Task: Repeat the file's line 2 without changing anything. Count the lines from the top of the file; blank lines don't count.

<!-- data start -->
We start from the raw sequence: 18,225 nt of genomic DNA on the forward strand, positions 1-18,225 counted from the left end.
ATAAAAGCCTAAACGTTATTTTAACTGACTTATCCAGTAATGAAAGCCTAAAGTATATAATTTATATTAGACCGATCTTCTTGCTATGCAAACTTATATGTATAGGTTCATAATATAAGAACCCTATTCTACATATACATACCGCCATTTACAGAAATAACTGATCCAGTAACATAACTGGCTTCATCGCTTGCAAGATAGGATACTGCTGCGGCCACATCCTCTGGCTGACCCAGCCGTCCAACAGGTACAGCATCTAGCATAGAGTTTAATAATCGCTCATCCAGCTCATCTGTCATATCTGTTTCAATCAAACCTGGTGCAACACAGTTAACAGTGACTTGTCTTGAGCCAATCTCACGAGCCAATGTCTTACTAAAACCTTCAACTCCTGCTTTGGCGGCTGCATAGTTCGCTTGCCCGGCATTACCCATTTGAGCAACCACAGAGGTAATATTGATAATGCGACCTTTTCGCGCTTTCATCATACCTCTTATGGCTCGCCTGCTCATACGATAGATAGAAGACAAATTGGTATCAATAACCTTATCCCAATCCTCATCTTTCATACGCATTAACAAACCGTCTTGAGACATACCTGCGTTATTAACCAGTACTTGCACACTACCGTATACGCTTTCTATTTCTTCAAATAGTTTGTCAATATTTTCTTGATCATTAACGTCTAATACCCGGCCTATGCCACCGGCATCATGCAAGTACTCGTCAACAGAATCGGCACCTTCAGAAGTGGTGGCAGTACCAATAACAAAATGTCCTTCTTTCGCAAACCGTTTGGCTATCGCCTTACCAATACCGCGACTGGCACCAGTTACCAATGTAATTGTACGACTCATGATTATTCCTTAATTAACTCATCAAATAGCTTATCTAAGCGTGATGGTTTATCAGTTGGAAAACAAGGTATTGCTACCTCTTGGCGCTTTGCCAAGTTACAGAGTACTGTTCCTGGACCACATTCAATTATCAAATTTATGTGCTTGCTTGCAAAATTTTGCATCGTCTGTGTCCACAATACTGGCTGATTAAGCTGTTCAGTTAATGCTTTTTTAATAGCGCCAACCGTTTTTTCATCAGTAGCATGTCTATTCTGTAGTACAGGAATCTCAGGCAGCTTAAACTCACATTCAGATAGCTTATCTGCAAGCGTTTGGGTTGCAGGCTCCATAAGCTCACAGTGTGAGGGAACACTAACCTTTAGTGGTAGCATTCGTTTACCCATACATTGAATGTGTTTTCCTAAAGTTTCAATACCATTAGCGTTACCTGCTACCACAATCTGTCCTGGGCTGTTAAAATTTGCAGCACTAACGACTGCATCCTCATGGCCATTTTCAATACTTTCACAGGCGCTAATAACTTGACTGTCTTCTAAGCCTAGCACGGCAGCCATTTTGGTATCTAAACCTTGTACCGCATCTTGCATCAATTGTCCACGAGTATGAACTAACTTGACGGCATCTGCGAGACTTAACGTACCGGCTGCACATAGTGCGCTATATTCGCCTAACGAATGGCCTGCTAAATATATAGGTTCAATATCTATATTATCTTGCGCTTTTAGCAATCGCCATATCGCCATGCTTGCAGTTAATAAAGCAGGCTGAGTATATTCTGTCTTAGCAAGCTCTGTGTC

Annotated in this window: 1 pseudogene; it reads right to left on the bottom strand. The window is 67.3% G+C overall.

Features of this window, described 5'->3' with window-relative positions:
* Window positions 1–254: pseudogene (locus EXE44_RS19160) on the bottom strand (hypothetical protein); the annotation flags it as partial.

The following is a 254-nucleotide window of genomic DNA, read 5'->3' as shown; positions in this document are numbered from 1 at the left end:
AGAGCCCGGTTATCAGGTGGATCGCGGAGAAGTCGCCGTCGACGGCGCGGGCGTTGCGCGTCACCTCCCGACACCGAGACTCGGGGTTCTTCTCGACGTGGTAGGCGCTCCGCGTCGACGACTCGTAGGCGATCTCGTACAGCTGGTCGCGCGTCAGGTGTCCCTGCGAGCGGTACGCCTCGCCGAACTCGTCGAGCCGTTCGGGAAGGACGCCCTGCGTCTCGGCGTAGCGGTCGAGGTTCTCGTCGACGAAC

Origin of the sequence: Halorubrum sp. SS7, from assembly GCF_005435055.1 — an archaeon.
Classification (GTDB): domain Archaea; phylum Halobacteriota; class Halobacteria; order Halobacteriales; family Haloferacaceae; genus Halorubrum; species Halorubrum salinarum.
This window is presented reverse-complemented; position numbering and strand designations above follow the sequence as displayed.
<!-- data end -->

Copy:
ATAAAAGCCTAAACGTTATTTTAACTGACTTATCCAGTAATGAAAGCCTAAAGTATATAATTTATATTAGACCGATCTTCTTGCTATGCAAACTTATATGTATAGGTTCATAATATAAGAACCCTATTCTACATATACATACCGCCATTTACAGAAATAACTGATCCAGTAACATAACTGGCTTCATCGCTTGCAAGATAGGATACTGCTGCGGCCACATCCTCTGGCTGACCCAGCCGTCCAACAGGTACAGCATCTAGCATAGAGTTTAATAATCGCTCATCCAGCTCATCTGTCATATCTGTTTCAATCAAACCTGGTGCAACACAGTTAACAGTGACTTGTCTTGAGCCAATCTCACGAGCCAATGTCTTACTAAAACCTTCAACTCCTGCTTTGGCGGCTGCATAGTTCGCTTGCCCGGCATTACCCATTTGAGCAACCACAGAGGTAATATTGATAATGCGACCTTTTCGCGCTTTCATCATACCTCTTATGGCTCGCCTGCTCATACGATAGATAGAAGACAAATTGGTATCAATAACCTTATCCCAATCCTCATCTTTCATACGCATTAACAAACCGTCTTGAGACATACCTGCGTTATTAACCAGTACTTGCACACTACCGTATACGCTTTCTATTTCTTCAAATAGTTTGTCAATATTTTCTTGATCATTAACGTCTAATACCCGGCCTATGCCACCGGCATCATGCAAGTACTCGTCAACAGAATCGGCACCTTCAGAAGTGGTGGCAGTACCAATAACAAAATGTCCTTCTTTCGCAAACCGTTTGGCTATCGCCTTACCAATACCGCGACTGGCACCAGTTACCAATGTAATTGTACGACTCATGATTATTCCTTAATTAACTCATCAAATAGCTTATCTAAGCGTGATGGTTTATCAGTTGGAAAACAAGGTATTGCTACCTCTTGGCGCTTTGCCAAGTTACAGAGTACTGTTCCTGGACCACATTCAATTATCAAATTTATGTGCTTGCTTGCAAAATTTTGCATCGTCTGTGTCCACAATACTGGCTGATTAAGCTGTTCAGTTAATGCTTTTTTAATAGCGCCAACCGTTTTTTCATCAGTAGCATGTCTATTCTGTAGTACAGGAATCTCAGGCAGCTTAAACTCACATTCAGATAGCTTATCTGCAAGCGTTTGGGTTGCAGGCTCCATAAGCTCACAGTGTGAGGGAACACTAACCTTTAGTGGTAGCATTCGTTTACCCATACATTGAATGTGTTTTCCTAAAGTTTCAATACCATTAGCGTTACCTGCTACCACAATCTGTCCTGGGCTGTTAAAATTTGCAGCACTAACGACTGCATCCTCATGGCCATTTTCAATACTTTCACAGGCGCTAATAACTTGACTGTCTTCTAAGCCTAGCACGGCAGCCATTTTGGTATCTAAACCTTGTACCGCATCTTGCATCAATTGTCCACGAGTATGAACTAACTTGACGGCATCTGCGAGACTTAACGTACCGGCTGCACATAGTGCGCTATATTCGCCTAACGAATGGCCTGCTAAATATATAGGTTCAATATCTATATTATCTTGCGCTTTTAGCAATCGCCATATCGCCATGCTTGCAGTTAATAAAGCAGGCTGAGTATATTCTGTCTTAGCAAGCTCTGTGTC